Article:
Winning a Super Bowl, of course, is the ultimate goal in the NFL. So, what do the Redskins – who made the playoffs in 2015 and then missed them in 2016 – have to do to not only get back to the postseason, but ultimately attain football’s holy grail?

“We have to play sound, disciplined football with everybody doing their job,” Norman said. “It’s the offensive line coming off the football, the defensive line playing with gap integrity [filling gaps in the offensive line], linebackers coming downhill [rushing toward the ball carriers], and safeties and corners breaking on the ball. Those are the key components of winning any football game, and if we focus on that, we’ll go far.”

Norman also warned his teammates against complacency.

“We have to always outwork ourselves and our opponents,” the 29-year-old player said. “We can’t have that lull, that lax, in our brains where we say, ‘This is just a game,’ and we can roll over and just win by a field goal or seven points. We have to treat every game as if it was our last, and by having that mentality and being aggressive, we’ll be fine.”

Speaking of being aggressive, Redskins Defensive Coordinator Greg Manusky plans to use the blitz more this season, allowing Norman to play off the ball and take advantage of his natural instincts.

“I like being aggressive,” Norman said. “I play a style of defense that knows this aggressive blitzing mentality. It causes multiple turnovers and big plays. We’ll see how it plays out in the games.”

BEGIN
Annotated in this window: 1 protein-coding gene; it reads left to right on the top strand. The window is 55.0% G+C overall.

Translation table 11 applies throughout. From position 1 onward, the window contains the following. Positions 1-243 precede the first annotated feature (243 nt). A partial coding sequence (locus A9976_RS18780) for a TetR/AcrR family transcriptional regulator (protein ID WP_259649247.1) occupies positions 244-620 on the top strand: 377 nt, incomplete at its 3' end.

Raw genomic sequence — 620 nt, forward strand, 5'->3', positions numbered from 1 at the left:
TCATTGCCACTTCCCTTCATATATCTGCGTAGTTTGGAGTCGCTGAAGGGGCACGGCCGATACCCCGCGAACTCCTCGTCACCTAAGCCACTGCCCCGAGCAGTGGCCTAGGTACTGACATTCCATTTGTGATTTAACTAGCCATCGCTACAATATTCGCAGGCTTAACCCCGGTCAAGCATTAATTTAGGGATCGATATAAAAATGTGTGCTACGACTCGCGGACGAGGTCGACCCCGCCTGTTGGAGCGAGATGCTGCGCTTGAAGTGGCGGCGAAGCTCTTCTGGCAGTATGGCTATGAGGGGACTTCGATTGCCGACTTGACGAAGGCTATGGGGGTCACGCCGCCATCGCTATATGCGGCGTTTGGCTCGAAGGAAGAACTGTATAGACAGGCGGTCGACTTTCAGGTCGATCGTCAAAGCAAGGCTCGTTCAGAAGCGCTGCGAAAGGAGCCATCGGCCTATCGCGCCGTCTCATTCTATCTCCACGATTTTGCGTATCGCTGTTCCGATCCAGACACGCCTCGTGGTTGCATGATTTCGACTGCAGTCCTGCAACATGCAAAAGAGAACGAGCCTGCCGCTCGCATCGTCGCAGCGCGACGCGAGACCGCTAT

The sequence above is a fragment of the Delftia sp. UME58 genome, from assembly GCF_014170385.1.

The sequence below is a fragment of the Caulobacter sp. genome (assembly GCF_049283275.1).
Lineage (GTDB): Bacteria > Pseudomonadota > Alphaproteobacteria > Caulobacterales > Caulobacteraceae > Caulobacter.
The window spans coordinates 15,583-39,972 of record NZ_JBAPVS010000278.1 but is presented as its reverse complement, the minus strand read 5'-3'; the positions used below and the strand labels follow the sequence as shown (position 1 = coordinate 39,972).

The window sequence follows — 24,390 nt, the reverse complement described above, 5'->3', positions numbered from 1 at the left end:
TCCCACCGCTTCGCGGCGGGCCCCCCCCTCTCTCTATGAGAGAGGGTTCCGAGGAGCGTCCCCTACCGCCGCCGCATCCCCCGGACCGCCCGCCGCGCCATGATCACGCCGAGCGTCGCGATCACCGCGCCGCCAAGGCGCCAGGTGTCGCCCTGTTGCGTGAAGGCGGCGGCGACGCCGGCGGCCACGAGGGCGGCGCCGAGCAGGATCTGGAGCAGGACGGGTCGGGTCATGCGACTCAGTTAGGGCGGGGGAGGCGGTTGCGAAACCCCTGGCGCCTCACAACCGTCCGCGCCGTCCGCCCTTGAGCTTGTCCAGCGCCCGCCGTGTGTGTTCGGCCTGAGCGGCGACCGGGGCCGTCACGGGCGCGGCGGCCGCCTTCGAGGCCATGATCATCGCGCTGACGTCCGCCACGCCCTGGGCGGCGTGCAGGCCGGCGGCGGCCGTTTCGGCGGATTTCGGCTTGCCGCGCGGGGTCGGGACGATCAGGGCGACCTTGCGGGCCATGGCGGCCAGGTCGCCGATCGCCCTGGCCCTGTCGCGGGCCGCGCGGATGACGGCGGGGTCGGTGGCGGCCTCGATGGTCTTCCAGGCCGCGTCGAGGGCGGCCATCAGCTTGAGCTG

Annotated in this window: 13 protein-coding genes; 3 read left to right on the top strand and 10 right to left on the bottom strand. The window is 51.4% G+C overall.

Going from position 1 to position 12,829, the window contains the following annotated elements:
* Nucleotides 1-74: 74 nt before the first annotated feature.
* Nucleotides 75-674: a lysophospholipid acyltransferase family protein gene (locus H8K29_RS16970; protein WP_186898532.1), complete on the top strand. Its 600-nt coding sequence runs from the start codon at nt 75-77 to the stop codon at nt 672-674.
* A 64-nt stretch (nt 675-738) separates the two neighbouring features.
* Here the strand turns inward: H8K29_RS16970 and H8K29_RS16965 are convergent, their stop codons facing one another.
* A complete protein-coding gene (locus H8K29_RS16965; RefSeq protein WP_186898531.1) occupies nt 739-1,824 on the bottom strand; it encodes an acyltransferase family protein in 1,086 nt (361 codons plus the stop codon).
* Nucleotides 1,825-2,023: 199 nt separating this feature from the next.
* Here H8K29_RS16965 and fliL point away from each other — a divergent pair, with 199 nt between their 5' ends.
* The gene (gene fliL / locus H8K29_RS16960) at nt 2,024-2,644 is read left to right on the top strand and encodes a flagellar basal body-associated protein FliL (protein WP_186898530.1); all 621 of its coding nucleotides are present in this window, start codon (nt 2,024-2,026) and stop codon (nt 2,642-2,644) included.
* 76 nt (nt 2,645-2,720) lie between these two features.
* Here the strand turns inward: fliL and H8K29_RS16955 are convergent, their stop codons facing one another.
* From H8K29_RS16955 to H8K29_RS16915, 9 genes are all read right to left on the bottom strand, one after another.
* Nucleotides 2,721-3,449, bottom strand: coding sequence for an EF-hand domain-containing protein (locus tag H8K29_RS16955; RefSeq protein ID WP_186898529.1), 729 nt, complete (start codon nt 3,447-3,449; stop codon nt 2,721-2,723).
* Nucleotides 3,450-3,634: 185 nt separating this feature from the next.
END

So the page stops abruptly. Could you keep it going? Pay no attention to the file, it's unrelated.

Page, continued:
When Norman isn’t studying film, or practicing with his teammates, he can often be found working with his charity Starz24, a reflection of his jersey number. The charitable, nonprofit organization works with youth in underprivileged communities to encourage healthy and active lifestyles, while providing good role models and mentoring. Norman launched the charity during his three-year stint with the Carolina Panthers, and relocated it to Washington when he took a job with the Redskins three years ago.

“When I first got drafted, my hometown [of Greenwood, South Carolina] was dealing with some pretty grim statistics,” he recalled. “We were pretty high up there with violent crimes and other negative statistics that prompted me to do something about it.”

Norman said he knew he wanted to address some of the heaviest issues faced by the Greenwood community.

“We are newly active in the DC area, as we just launched publicly in DC. There are challenges that come with any region. There are pros and cons, but I see the entry into the DC market as an exciting next step for us.”

The celebrity football player said Starz24 is more meaningful to him than he can explain.

“I believe that [for] those who are given much, much is required,” he said. “It means something when I am able to help do my part to better the lives of others. That’s what it’s all about, and that’s what I’m all about.”

Learn more about Starz24 at www.starz24.org, and the Redskins’ 2017 season at www.redskins.com.

Photo: Scott Suchman
Photo: Scott Suchman

New Notable No Longer: September 2017

On Tap keeps locals in the know about the hottest new food and drink spots around town, the top culinary news of the month and recent closings. Read on to get the inside scoop on what’s new, notable and no longer in the DC area.

NEW

Bistro 1521
Open: July 31
Location: Arlington